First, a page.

Elizabeth Stanton, a 19-year-old UW sophomore from Lake Stevens, puts her “dubs up” as she carries her mellophone with the Husky Marching Band. She and her brother, Patrick Stanton, will play with the band Friday at the Pac-12 Championship game in Santa Clara, California. Her horn was on the band bus that rolled over last week on the way to the Apple Cup. She and her brother were on different buses. (Courtesy Elizabeth Stanton)

Elizabeth Stanton, a 19-year-old UW sophomore from Lake Stevens, puts her “dubs up” as she carries her mellophone with the Husky Marching Band. She and her brother, Patrick Stanton, will play with the band Friday at the Pac-12 Championship game in Santa Clara, California. Her horn was on the band bus that rolled over last week on the way to the Apple Cup. She and her brother were on different buses. (Courtesy Elizabeth Stanton)

On Friday, the Husky Marching Band will be back on a football field, at Levi’s Stadium. At the Pac-12 Championship in Santa Clara, the band will sound off with the same halftime program it had planned for Pullman.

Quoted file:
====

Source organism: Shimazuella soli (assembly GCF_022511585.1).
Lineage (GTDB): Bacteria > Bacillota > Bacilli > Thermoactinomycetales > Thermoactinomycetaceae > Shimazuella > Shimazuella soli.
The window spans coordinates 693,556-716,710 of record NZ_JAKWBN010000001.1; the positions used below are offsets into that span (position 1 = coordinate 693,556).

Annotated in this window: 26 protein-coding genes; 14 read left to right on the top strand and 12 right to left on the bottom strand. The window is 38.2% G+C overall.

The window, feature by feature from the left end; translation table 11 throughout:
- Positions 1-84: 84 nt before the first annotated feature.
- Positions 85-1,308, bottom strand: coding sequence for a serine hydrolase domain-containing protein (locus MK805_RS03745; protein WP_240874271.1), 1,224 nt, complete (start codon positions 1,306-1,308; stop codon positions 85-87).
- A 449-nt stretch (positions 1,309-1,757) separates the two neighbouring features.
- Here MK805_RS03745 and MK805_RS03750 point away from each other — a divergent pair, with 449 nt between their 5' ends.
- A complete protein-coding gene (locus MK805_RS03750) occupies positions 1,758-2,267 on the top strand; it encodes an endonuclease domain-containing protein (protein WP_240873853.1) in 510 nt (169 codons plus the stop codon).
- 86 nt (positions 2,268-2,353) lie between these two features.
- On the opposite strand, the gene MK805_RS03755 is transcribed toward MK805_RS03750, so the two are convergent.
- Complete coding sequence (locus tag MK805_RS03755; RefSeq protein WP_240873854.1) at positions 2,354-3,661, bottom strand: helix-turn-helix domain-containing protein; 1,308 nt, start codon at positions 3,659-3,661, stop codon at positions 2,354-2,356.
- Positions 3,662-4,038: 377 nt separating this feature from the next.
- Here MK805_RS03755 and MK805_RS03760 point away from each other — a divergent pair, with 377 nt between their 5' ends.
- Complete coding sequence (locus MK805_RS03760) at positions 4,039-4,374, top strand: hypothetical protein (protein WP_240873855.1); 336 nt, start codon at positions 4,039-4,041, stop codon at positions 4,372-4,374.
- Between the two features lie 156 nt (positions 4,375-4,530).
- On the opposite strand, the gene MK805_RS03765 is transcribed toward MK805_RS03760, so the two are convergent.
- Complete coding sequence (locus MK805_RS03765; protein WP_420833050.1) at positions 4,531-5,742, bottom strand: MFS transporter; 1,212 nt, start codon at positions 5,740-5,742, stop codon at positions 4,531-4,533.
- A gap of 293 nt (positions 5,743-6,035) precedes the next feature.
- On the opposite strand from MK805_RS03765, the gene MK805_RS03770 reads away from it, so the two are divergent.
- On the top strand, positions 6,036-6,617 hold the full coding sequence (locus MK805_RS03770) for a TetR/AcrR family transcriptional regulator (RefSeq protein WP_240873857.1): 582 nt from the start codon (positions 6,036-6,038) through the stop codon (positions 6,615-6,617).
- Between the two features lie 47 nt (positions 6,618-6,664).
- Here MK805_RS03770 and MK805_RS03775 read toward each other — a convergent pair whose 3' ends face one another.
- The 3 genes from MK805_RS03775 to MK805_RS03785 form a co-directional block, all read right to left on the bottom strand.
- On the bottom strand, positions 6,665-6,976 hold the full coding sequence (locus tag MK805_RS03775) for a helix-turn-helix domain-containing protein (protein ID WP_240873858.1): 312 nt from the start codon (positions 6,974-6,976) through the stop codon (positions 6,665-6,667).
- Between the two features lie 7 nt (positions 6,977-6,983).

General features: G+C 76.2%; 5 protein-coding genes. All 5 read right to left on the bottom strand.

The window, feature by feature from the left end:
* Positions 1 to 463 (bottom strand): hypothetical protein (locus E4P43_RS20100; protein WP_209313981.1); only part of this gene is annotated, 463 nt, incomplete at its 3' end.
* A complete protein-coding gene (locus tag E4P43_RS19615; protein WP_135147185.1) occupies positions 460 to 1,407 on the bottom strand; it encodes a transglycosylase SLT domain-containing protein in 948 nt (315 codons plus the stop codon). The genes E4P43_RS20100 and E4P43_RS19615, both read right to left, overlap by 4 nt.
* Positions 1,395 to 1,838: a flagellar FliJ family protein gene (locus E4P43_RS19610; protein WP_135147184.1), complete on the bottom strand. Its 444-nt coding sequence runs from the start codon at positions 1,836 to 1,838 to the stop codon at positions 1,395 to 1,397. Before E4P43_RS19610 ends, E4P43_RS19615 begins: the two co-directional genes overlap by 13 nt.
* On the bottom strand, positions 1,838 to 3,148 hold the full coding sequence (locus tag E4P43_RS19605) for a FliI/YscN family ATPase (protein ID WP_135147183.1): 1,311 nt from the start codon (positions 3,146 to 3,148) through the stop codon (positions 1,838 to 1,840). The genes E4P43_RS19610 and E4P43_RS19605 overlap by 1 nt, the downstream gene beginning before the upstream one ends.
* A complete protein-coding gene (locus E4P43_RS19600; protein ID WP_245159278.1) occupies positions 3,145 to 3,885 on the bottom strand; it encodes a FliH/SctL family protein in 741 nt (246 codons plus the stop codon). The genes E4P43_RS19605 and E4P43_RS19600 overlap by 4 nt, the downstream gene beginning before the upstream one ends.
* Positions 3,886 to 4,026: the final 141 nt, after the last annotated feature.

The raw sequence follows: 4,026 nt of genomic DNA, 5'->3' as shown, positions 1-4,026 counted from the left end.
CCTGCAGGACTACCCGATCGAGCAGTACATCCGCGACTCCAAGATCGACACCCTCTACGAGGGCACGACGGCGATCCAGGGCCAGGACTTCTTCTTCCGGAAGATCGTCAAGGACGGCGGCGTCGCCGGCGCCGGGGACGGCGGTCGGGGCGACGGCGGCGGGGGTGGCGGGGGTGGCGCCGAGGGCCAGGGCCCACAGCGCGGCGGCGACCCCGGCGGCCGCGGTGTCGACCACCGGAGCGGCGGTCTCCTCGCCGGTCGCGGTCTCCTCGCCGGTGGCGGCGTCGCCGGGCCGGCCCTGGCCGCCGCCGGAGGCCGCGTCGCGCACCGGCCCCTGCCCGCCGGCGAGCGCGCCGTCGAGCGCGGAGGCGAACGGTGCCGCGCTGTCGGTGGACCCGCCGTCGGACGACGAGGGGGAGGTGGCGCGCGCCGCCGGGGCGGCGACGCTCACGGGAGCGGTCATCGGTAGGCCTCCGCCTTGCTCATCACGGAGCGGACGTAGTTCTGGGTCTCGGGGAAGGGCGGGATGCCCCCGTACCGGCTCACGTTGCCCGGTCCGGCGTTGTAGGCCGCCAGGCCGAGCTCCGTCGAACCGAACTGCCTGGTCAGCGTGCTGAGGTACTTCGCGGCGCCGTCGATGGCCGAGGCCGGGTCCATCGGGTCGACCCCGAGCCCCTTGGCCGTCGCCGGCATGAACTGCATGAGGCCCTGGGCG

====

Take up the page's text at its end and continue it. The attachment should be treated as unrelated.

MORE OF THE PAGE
“We’re not downplaying kids who are injured, but a phrase that’s been used is ‘a Thanksgiving miracle’ — that’s exactly what I would term it,” said Brad McDavid, director of the Husky Marching Band for 25 years. “It could have been far, far worse.”

Normally, McDavid said, the budget wouldn’t allow for the entire 240-member band to go to a Pac-12 Championship. Already, a pledge drive was on for Santa Clara. After what happened last week and with the support of UW Athletic Director Jen Cohen, McDavid said much of the band is going to Friday’s UW-Utah game. “Our hearts are a little heavy not to have the entire band family,” he said, explaining that some injured members weren’t cleared by doctors to participate.

“We’re excited they’re going to be down there, and so thankful everyone is safe,” said Jay Hilbrands, the UW’s assistant athletic director for public relations and communications. And win or lose Friday, the Huskies will play in some bowl game, Hilbrands said.